"I don't got it," said the oversized white businessman beside her.

I shrank down in my seat, remembered I was supposed to be cool, and stirred my drink instead. I didn't dare drink it. I had to keep every last brain cell active.

"Ronald, where'd you put it?" the black businessman beside him asked.

"In a safe place," Ronald replied. "I told you that you could trust me, Rose," he added to the sharp woman.

Okay. Ronald and Rose. Those should be easy to remember. At least they were both R names. I avoided their eyes. Both men looked ready to fight. Even Rose could probably smash me. She looked twice my age, but also gave off a vibe like she'd fight dirty.

"I told you to leave the money alone. Now where is it?" Rose issued each word deliberately and viciously. Like a bullet.

Ronald shrank away. "I sent it to the back. I used a code word."

"You idiot. What code word?" Rose snapped.

"Look, no one's mad at you, Ronald, but we need to get the money back," said the black guy.

Rose shifted closer to Ronald. "I'm mad at you. I'd cut your eyes out if Xavier here didn't stop me."

Ronald bleated back to her, "Bees."


"That's the safe word. That's how I know it goes to the right place. Bees."

"You idiot. One of the drinks here is called The Bee's Knees. In fact, I think that old lady ordered one."

Uh oh. They all turned to stare at the old lady by the door, who continued to chat with her white-haired husband. The doorman/"policeman" hovered in the doorway too, although I saw no sign of Tucker.

Rose smacked her glass on the table. "Only one way to find out."

Oh, no. I couldn't let her hurt that old couple.

I headed for the door, pretended that my feet were hurting in my stilettos (true story), and plopped in a seat at the empty table next to the oldsters so I could adjust my heels, letting the trio pass by.

"Good evening," said Rose to the old lady. "We got our drinks order mixed up. Any chance you got the wrong book?"

The tiny, bespectacled, white-haired lady pointed to her drink. "It's quite delicious, thank you."

The elderly man looked up from his black notebook, where he was making notes. "Nothing wrong with my moonshine."

"May I see your Snitch's Diary?" said Rose, now displaying a tiny gun in her hand.

I dialed 911 and prayed under my breath that Tucker would hide in some secret room, away from the door.

The doorman/cop took a step from the doorway toward the couple. "Hey, now."

"Hey, what?" She turned the gun on him.

His hand twitched, and she pulled the trigger at his left chest.

He collapsed.

Everyone cried out.

"Rose!" Ronald gasped.

"Shut up and find my money, unless you want to go with him!"

Meanwhile, my cell phone speaker said, "911, how may I direct your call?"

"Man shot at the Mob Bar," I whispered.

"I can't hear your response, ma'am. Do you need police or ambulance?"


I didn't dare say more to 911, but I left the call live so that they could triangulate on the Mob Bar.

If cell phone reception kept working in the basement, which is a big if.

"Now get his book, you idiot," said Rose. "Xavier, you take care of everyone else."

I cringed, scanning the room for weapons. My flask rested on my table. I could break it over someone's head, but not three someone's heads, let alone one armed with a gun. Chair—not great. My stiletto, same.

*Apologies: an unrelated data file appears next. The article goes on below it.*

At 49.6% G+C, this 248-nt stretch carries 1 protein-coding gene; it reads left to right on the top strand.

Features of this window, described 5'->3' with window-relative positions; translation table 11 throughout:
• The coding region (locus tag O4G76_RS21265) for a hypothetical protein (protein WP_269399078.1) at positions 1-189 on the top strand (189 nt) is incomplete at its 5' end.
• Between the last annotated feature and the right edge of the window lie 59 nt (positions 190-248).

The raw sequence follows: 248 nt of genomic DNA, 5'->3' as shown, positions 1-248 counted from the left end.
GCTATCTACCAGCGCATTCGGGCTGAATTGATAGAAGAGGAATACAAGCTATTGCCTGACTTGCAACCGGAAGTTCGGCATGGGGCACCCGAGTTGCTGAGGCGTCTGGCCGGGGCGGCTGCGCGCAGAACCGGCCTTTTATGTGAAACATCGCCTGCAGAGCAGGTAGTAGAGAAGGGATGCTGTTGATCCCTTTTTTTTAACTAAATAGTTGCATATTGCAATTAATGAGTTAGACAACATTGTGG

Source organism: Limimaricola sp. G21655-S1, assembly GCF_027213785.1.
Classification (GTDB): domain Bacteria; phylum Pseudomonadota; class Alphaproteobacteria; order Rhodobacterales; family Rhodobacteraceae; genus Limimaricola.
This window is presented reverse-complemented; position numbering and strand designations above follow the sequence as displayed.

The old man rose to his feet. "Now, son, we can figure out another solution to this."

"Shut up, Grandpa," said Rose.

Grandpa yanked a gun out from under his suit jacket. "If you insist."

What? Another gun? This is Canada!

Then Grandma planted her feet and locked her arms, both hand braced on her own pistol.

A third gun? You're kidding me.

I couldn't outrun three guns. I hit the deck, banging my knees before I caught myself with my hands. Plus I bit my tongue when my chin conked into the floor. Still, I was alive.

Alive enough to hear sirens wailing outside.

"Is that the cops?" said Ronald.

Cars screeched to a halt. Doors slammed.

"Kill them!" Rose shouted. "Ronald, take out the old biddies!"

"Don't do it, Ronald!"

I flinched, recognizing Tucker's voice from the hallway.

"D'you hear what I said?" Rose yelled.

"Killing them won't bring back the money!" I shouted from the floor.

"Everyone shut up!" Rose screamed.

Feet trampled down the stairs, and the police, the real police, shouted at us to put our hands up.

I obeyed.

So did Rose and Ronald, especially once Xavier turned a fourth gun on them. Turned out he was an undercover cop.

As were "Grandma" and "Grandpa," whose aging makeup didn't hold up as well once the bartender turned up the lights full blast.

I rushed to check on the fallen bouncer. He blinked and met my eyes when I ripped open his navy peacoat and hauled up his white cotton undershirt—

—revealing only an indented bruise and pierced skin on his left breast.

Don't tell them, he mouthed at me.

He wanted to stay "dead" until the coast was clear. Smart man.

"But—" He wasn't wearing a bulletproof vest. How did he survive Rose's gunshot?

I yanked the coat closed. His black notebook thumped on the floor, a tiny bullet trapped in its back cover.

I almost laughed, but I buttoned it up until the police led Rose and Ronald out the door.

Inspired by the true story of Constable Jeremy Snow, a New Zealand police officer whose notebook stopped a bullet aimed at his heart:


About the author

Melissa Yi Yuan-Innes

Melissa Yi is an emergency physician and award-winning writer of the Hope Sze medical thrillers. As Melissa Yuan-Innes, she has also won awards for speculative fiction, poetry, and children’s literature.